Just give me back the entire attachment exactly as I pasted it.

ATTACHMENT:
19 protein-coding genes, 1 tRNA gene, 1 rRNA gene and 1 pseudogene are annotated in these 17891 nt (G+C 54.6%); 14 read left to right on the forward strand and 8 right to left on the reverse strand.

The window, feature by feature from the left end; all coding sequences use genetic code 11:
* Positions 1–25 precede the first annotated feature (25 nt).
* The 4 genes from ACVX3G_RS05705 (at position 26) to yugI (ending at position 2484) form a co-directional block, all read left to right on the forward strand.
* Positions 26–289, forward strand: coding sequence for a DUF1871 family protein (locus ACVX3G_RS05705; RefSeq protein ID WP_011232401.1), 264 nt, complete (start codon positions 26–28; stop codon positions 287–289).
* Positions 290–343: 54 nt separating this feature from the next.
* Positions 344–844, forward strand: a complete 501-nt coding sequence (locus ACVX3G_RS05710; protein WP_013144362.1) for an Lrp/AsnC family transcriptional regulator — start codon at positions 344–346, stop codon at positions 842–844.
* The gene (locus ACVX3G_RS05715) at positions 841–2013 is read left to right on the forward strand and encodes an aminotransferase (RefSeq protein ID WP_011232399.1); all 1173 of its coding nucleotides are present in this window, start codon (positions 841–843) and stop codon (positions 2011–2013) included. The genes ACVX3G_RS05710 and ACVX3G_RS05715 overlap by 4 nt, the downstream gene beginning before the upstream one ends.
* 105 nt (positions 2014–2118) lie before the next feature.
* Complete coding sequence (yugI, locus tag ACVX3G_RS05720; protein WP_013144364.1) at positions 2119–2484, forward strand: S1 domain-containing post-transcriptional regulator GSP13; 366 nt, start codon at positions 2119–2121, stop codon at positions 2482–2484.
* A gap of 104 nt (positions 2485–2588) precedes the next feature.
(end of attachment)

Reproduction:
19 protein-coding genes, 1 tRNA gene, 1 rRNA gene and 1 pseudogene are annotated in these 17891 nt (G+C 54.6%); 14 read left to right on the forward strand and 8 right to left on the reverse strand.

The window, feature by feature from the left end; all coding sequences use genetic code 11:
* Positions 1–25 precede the first annotated feature (25 nt).
* The 4 genes from ACVX3G_RS05705 (at position 26) to yugI (ending at position 2484) form a co-directional block, all read left to right on the forward strand.
* Positions 26–289, forward strand: coding sequence for a DUF1871 family protein (locus ACVX3G_RS05705; RefSeq protein ID WP_011232401.1), 264 nt, complete (start codon positions 26–28; stop codon positions 287–289).
* Positions 290–343: 54 nt separating this feature from the next.
* Positions 344–844, forward strand: a complete 501-nt coding sequence (locus ACVX3G_RS05710; protein WP_013144362.1) for an Lrp/AsnC family transcriptional regulator — start codon at positions 344–346, stop codon at positions 842–844.
* The gene (locus ACVX3G_RS05715) at positions 841–2013 is read left to right on the forward strand and encodes an aminotransferase (RefSeq protein ID WP_011232399.1); all 1173 of its coding nucleotides are present in this window, start codon (positions 841–843) and stop codon (positions 2011–2013) included. The genes ACVX3G_RS05710 and ACVX3G_RS05715 overlap by 4 nt, the downstream gene beginning before the upstream one ends.
* 105 nt (positions 2014–2118) lie before the next feature.
* Complete coding sequence (yugI, locus tag ACVX3G_RS05720; protein WP_013144364.1) at positions 2119–2484, forward strand: S1 domain-containing post-transcriptional regulator GSP13; 366 nt, start codon at positions 2119–2121, stop codon at positions 2482–2484.
* A gap of 104 nt (positions 2485–2588) precedes the next feature.